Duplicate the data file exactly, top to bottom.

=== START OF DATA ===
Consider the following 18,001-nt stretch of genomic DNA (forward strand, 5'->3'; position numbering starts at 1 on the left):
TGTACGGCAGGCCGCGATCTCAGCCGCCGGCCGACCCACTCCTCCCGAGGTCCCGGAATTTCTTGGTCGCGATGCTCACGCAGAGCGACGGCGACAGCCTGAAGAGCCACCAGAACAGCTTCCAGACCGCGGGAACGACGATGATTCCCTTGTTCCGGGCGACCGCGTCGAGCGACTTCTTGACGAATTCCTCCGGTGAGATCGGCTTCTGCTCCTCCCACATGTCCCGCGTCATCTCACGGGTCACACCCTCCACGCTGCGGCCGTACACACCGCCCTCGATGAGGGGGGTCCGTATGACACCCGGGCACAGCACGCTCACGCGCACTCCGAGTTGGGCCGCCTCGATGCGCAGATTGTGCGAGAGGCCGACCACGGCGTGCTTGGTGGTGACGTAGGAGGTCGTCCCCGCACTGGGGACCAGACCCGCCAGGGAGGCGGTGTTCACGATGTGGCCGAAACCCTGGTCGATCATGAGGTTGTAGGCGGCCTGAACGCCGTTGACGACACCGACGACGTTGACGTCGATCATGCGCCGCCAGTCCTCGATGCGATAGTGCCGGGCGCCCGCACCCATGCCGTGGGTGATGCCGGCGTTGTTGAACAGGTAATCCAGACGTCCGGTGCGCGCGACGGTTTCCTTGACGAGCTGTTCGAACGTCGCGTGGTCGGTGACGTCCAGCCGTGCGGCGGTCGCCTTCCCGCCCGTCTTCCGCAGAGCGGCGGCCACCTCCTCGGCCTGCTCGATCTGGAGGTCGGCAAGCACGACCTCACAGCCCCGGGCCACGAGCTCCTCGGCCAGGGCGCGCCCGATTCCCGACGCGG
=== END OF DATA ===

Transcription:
Consider the following 18,001-nt stretch of genomic DNA (forward strand, 5'->3'; position numbering starts at 1 on the left):
TGTACGGCAGGCCGCGATCTCAGCCGCCGGCCGACCCACTCCTCCCGAGGTCCCGGAATTTCTTGGTCGCGATGCTCACGCAGAGCGACGGCGACAGCCTGAAGAGCCACCAGAACAGCTTCCAGACCGCGGGAACGACGATGATTCCCTTGTTCCGGGCGACCGCGTCGAGCGACTTCTTGACGAATTCCTCCGGTGAGATCGGCTTCTGCTCCTCCCACATGTCCCGCGTCATCTCACGGGTCACACCCTCCACGCTGCGGCCGTACACACCGCCCTCGATGAGGGGGGTCCGTATGACACCCGGGCACAGCACGCTCACGCGCACTCCGAGTTGGGCCGCCTCGATGCGCAGATTGTGCGAGAGGCCGACCACGGCGTGCTTGGTGGTGACGTAGGAGGTCGTCCCCGCACTGGGGACCAGACCCGCCAGGGAGGCGGTGTTCACGATGTGGCCGAAACCCTGGTCGATCATGAGGTTGTAGGCGGCCTGAACGCCGTTGACGACACCGACGACGTTGACGTCGATCATGCGCCGCCAGTCCTCGATGCGATAGTGCCGGGCGCCCGCACCCATGCCGTGGGTGATGCCGGCGTTGTTGAACAGGTAATCCAGACGTCCGGTGCGCGCGACGGTTTCCTTGACGAGCTGTTCGAACGTCGCGTGGTCGGTGACGTCCAGCCGTGCGGCGGTCGCCTTCCCGCCCGTCTTCCGCAGAGCGGCGGCCACCTCCTCGGCCTGCTCGATCTGGAGGTCGGCAAGCACGACCTCACAGCCCCGGGCCACGAGCTCCTCGGCCAGGGCGCGCCCGATTCCCGACGCGG